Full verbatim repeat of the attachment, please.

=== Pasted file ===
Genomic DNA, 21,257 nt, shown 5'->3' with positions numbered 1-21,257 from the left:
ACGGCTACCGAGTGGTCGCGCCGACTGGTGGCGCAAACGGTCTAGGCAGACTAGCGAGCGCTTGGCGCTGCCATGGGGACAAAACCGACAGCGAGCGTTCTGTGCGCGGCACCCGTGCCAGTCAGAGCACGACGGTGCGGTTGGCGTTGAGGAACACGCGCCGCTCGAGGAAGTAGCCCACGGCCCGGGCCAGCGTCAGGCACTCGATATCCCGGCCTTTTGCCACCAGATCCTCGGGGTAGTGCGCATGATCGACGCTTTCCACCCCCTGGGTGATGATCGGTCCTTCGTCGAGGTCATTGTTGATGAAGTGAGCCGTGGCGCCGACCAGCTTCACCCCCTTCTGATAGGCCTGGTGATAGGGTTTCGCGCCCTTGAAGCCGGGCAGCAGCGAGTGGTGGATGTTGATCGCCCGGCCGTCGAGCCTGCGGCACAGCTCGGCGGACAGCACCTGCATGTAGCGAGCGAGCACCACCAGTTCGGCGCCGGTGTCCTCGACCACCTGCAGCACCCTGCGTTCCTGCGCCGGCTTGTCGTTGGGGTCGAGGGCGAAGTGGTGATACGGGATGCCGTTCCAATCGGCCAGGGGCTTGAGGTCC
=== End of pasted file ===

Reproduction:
Genomic DNA, 21,257 nt, shown 5'->3' with positions numbered 1-21,257 from the left:
ACGGCTACCGAGTGGTCGCGCCGACTGGTGGCGCAAACGGTCTAGGCAGACTAGCGAGCGCTTGGCGCTGCCATGGGGACAAAACCGACAGCGAGCGTTCTGTGCGCGGCACCCGTGCCAGTCAGAGCACGACGGTGCGGTTGGCGTTGAGGAACACGCGCCGCTCGAGGAAGTAGCCCACGGCCCGGGCCAGCGTCAGGCACTCGATATCCCGGCCTTTTGCCACCAGATCCTCGGGGTAGTGCGCATGATCGACGCTTTCCACCCCCTGGGTGATGATCGGTCCTTCGTCGAGGTCATTGTTGATGAAGTGAGCCGTGGCGCCGACCAGCTTCACCCCCTTCTGATAGGCCTGGTGATAGGGTTTCGCGCCCTTGAAGCCGGGCAGCAGCGAGTGGTGGATGTTGATCGCCCGGCCGTCGAGCCTGCGGCACAGCTCGGCGGACAGCACCTGCATGTAGCGAGCGAGCACCACCAGTTCGGCGCCGGTGTCCTCGACCACCTGCAGCACCCTGCGTTCCTGCGCCGGCTTGTCGTTGGGGTCGAGGGCGAAGTGGTGATACGGGATGCCGTTCCAATCGGCCAGGGGCTTGAGGTCC